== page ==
Maha Chakri Sirindhorn is crown princess of Thailand. For her tireless work promoting her country, its culture, and its people, she is much beloved in the kingdom and well known out of it.
Sirindhorn ("maha" and "chakri" are titles that mean "great") was born in Bangkok in 1955, third child of the Thai king, Bhumibol Adulyadej; her elder brother is crown prince Vajiralongkorn, and she has an older and a younger sister. One of the brightest of the four children - though her youngest sister is no slouch either - Sirindhorn placed first in the national exams which all students write on the completion of primary and of secondary school. She ranked fourth in the prestigious and difficult national university entrance exams - which allow bright students from all walks of life an equal chance to attend public university.
She attended Chulalongkorn University - the first Thai royal to attend a local university - and earned a first class honours bachelor degree in history in 1976. She then did two concurrent masters programs, one in Pali and Sanskrit at Chulalongkorn University and one in oriental epigraphy (specializing in Sanskrit and Cambodian) at Silpakorn Fine Arts University. Finally she earned a PhD in developmental education from Srinakharinwirot University. (Don't think that just because these are Thai universities and she is a princess, this was easy; these are the best insitutions of higher learning in the country, and Sirindhorn earned her degrees through brains and hard work.) She has also taken courses in computers, cartography, meteorology, survey and photogrammetry, remote sensing and geographic information systems, and nutrition.
Since she was a teenager, Sirindhorn has accompanied her father and mother on their frequent trips to all parts of Thailand as they engage in philanthropic development work. Influenced by her hard-working and much beloved father, she has developed a special interest in agricultural development and in childhood development and education.
She is an important patron of the handicapped and helps them to improve their lives and functioning, in part through the use of technology. She is a major philanthropic figure on the Thai scene, and is executive vice president of the Thai Red Cross. She is chair of the Chaipattana Foundation, which oversees her father's development and environmental preservation projects; the Ananda Mahidol Foundation, which promotes higher education; the Rama II Foundation, which promotes and conserves Thai culture; the Sai Jai Thai Foundation, which supports disabled veterans; and the Prince Mahidol Award Foundation (named after her grandfather, a doctor), which presents annual prizes to the people in the international community who have made contributions to medicine and public health. And that's just a representative sampling. In 1991 she was awarded the Ramon Magsaysay Award for Public Service.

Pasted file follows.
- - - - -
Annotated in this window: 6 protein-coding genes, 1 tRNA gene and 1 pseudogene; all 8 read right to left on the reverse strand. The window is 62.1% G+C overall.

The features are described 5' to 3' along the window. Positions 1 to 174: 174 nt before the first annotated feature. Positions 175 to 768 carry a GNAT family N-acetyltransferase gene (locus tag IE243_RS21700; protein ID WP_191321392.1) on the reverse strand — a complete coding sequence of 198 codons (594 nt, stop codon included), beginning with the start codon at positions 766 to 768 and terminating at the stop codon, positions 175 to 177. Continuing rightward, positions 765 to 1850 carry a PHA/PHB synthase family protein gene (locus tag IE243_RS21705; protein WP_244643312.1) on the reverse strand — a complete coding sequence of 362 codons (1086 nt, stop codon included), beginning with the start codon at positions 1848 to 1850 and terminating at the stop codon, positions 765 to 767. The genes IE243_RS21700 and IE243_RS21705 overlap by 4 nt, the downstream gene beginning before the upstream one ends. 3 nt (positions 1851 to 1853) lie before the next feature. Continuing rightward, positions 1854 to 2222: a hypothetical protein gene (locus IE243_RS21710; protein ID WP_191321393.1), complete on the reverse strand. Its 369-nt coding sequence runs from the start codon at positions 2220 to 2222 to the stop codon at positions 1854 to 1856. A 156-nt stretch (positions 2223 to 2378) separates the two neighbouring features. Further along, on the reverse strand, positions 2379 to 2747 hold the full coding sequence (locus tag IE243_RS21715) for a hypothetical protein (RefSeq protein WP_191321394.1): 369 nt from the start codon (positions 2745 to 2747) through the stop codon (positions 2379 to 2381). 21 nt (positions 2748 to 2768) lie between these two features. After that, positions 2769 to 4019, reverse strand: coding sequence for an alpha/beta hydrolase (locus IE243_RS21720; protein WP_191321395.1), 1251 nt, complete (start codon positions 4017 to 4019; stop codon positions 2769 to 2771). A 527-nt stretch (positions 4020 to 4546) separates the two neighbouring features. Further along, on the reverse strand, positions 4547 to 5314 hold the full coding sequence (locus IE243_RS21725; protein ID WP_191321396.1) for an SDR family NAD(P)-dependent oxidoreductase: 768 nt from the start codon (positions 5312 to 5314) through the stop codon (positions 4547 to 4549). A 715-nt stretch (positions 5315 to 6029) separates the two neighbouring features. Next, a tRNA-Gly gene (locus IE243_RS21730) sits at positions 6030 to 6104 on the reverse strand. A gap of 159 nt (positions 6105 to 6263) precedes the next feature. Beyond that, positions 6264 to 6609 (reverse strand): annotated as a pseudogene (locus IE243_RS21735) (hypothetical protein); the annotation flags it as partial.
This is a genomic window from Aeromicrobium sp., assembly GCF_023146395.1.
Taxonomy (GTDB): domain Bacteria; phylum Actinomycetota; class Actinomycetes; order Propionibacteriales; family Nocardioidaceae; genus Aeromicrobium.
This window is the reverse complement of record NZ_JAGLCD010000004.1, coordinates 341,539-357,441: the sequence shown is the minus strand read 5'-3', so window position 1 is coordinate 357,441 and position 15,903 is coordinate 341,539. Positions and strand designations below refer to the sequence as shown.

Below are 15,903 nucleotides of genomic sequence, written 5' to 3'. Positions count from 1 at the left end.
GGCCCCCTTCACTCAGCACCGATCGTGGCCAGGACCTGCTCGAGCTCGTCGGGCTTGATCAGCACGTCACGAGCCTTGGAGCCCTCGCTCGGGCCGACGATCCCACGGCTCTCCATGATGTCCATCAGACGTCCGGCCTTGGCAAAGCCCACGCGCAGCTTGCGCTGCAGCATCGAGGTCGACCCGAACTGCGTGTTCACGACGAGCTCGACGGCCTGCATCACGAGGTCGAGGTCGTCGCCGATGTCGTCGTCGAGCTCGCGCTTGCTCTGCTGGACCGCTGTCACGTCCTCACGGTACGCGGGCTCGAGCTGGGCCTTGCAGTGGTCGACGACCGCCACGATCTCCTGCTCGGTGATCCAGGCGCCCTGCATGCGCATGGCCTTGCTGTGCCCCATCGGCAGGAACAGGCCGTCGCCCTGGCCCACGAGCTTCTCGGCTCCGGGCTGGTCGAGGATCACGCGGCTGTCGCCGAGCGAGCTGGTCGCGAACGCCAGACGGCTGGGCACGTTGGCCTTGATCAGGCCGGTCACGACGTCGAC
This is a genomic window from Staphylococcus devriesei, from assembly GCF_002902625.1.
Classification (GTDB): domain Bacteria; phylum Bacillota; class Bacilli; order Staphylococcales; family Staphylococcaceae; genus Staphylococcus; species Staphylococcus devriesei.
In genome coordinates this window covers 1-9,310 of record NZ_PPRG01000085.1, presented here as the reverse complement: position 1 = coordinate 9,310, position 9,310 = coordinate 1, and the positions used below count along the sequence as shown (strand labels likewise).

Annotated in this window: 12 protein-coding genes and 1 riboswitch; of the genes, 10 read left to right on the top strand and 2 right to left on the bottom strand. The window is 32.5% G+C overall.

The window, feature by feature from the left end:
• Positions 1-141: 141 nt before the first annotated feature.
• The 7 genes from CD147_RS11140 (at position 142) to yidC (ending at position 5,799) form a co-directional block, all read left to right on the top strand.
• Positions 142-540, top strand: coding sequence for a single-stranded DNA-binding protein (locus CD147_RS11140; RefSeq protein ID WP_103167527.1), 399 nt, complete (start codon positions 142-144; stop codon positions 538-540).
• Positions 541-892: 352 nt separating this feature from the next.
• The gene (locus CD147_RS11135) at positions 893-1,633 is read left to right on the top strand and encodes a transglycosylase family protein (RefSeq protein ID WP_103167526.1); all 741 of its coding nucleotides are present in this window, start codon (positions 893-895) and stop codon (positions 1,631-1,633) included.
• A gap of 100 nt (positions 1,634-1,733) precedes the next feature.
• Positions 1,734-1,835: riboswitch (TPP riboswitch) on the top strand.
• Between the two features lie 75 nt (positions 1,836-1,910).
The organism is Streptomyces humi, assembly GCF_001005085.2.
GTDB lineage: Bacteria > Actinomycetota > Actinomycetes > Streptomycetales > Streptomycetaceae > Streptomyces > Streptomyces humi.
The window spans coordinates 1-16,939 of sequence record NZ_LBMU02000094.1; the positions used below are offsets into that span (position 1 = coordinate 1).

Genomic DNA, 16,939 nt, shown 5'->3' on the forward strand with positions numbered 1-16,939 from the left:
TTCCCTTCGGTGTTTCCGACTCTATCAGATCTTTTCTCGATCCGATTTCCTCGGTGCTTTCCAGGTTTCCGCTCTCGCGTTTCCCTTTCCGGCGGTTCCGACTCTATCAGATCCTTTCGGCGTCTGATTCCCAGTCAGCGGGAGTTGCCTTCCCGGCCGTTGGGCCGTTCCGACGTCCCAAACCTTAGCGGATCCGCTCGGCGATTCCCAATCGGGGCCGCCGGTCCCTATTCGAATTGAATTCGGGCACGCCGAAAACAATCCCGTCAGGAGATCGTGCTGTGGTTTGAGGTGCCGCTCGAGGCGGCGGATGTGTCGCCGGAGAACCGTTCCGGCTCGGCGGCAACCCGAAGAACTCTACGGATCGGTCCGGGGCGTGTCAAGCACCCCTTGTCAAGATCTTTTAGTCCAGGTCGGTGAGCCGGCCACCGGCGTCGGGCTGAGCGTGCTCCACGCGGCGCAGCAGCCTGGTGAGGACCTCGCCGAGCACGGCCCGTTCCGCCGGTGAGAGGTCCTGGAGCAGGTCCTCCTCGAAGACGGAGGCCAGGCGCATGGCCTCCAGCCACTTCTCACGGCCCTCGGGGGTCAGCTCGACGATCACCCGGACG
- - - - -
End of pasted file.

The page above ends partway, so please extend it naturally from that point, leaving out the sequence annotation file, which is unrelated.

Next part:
Sirindhorn is also a teacher. She has taught education at Chulalongkorn University and social sciences at Chulachomklao Royal Military Academy, where she heads the department of history. She regularly attends academic conferences and seminars in Thailand and abroad.
A solid healthy woman, Sirindhorn enjoys the outdoors, and likes to trek around the countryside meeting people and learning about physical geography. She and her father are avid sailors, and she enjoys biking and jogging. She is a prolific writer, and proceeds from her published travel accounts go to the Princess Maha Chakri Sirindhorn Foundation, providing grants to approximately 1,500 needy students each year. She is an accomplished musician on various classical Thai instruments and writes music; she is also a Thai classical dancer. A Buddhist, she is often asked to take part in religious observances, and indeed she spends much of her time representing her father at state, diplomatic, and religious ceremonies.
Sirindhorn is much beloved by the Thai people. She is seen as heir to her father in the truest sense of the term, for she is a humanitarian who constantly demonstrates by her deeds how much she cares for her country and her people. No doubt it was partly in recognition of her dedication that in 1977 the Thai constitution was amended to allow women to take the throne in the event that there is no male heir, after which she became the first Thai woman ever to hold the title of crown princess.
Sirindhorn has never married and has no children.
The Golden Jubilee Network at kanchanapisek.or.th/biography/sirindhorn/index.en.html has an amazingly long list of accomplishments, titles, and honours accorded Sirindhorn, and was my chief source of information for this write-up.